Every day, each of the buses logs an average 4 hours, 20 minutes for round-trip service. The total miles driven daily to get students to the two Northeast Seattle schools and home again is equivalent to driving from Seattle to Everett and back.
Seattle's pupil-transportation plan, coupled with its open-enrollment student assignment plan, gives a family the chance to choose a school other than its neighborhood school. But in the face of budget deficits and dwindling enrollment, district officials are wondering whether they will have to close schools and limit transportation options.
For the past decade the district has drawn national recognition for its progressive school-choice plan and paid for its elaborate bus service — this year the bill is $26.3 million — with state and local funds.
But since Congress passed the No Child Left Behind Act in 2001, districts nationwide have been caught between declining state budgets and new demands for academic accountability. Giving a free ride to school is a luxury that Tacoma no longer will provide, and one that Seattle may sacrifice, too.
While Seattle's school-transportation plan initially grew out of its attempt to desegregate schools in the 1970s and 1980s, it now is driven by parental choice rather than racial diversity.
Families can choose elementary schools that aren't the closest to their homes, but within geographic clusters, and the district provides busing from every part of the city to every high school and to selected alternative schools.
Last year, about 20,647 of the Seattle Public Schools' 47,000 students rode the buses. Of those, nearly 40 percent — 3,342 elementary students and 4,665 secondary students — received transportation because of the district's school-choice plan.
The cost of providing a choice: $7.6 million. Seattle annually spends about $1,200 for every student it transports, compared with about $900 in Tacoma and $364 in Kent.
The district is legally required to offer busing only for special-education students who need it, which costs about $6.3 million a year, and to students in low-performing schools who seek transfers under the No Child Left Behind Act. (Few have sought such transfers.)
The state's formula for paying transportation costs, which underwrites about half of Seattle's busing expenses, hasn't changed in two decades, says Allan Jones, director of pupil transportation in the Office of the Superintendent of Public Instruction. "The formula is supposed to work for all school districts," he said. "The basic impression that I've got is for some school districts it works, for others it doesn't. ... It's too complicated a system to be able to tweak it here and there and have it fixed."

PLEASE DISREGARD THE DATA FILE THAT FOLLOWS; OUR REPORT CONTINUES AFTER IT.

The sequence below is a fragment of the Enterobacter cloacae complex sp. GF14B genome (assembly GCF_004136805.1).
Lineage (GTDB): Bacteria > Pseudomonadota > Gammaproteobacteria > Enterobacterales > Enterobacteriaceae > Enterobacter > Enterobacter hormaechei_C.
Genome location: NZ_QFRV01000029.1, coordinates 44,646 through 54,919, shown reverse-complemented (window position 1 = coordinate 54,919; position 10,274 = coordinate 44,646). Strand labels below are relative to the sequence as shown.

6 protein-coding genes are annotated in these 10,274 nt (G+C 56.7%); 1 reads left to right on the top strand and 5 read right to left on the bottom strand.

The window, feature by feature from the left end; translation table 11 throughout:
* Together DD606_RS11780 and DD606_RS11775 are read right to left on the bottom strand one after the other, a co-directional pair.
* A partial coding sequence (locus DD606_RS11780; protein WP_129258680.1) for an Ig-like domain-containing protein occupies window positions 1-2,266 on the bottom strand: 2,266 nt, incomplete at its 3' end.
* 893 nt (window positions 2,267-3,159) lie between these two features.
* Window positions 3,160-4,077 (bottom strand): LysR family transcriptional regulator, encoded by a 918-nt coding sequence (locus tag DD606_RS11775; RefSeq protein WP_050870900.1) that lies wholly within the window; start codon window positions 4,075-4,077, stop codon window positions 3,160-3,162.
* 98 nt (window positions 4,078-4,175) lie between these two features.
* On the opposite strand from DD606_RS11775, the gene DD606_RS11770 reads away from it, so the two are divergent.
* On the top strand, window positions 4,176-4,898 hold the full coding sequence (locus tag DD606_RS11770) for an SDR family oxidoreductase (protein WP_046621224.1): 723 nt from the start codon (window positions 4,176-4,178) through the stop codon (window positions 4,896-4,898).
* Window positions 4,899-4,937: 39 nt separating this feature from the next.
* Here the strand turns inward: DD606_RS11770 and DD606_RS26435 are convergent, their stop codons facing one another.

In her 2005-07 budget proposal, State Superintendent Terry Bergeson again stated that student transportation is "significantly underfunded" for most districts. She is asking lawmakers for $616,350 for a comprehensive study of the transportation formula and an increase of $163 million to shore up districts' transportation budgets until the formula is revised.
Dave Anderson, transportation manager for Seattle schools, said any formula changes should account for an unfunded mandate in the No Child Left Behind Act. Previously, homeless children attended schools with designated shelters and, if they moved, were to be bused only to other designated schools within the district.
The federal law now requires districts to continue, for up to two years, to bus homeless children who have moved away from their original schools — even if the children are placed in housing outside the school district. For example, Seattle pays to pick up and return one or two homeless children in Auburn who began the year at a Seattle school.
Complicating matters, districts' state allocations for the year are locked in, based on a student headcount in October. As the school year progresses, Anderson says, the district's homeless population tends to grow, which means greater costs to bus additional homeless children, without funding for them. The district must find buses to transport 10 to 15 homeless children a week, on average, he said.
"There's got to be a way to recognize this mandate with added funding," Anderson said.
School Board member Dick Lilly says the district should return to a neighborhood school-assignment plan, routing students from elementary to middle to high schools based on geography. That would offer families predictability, and the savings in transportation costs could be used to raise the quality of low-performing schools, he said.
Lilly would like to see the district try a neighborhood assignment plan before it closes any schools. He also would set aside 40 percent of seats in all of the city's alternative, middle and high schools for low-income students.
"It will bring parents, and therefore students, back into the district," he said. "It will change our enrollment patterns from declining to increasing. Many will be middle class and have a lot of energy."
Sanjay Bhatt: 206-464-3103 or email@example.com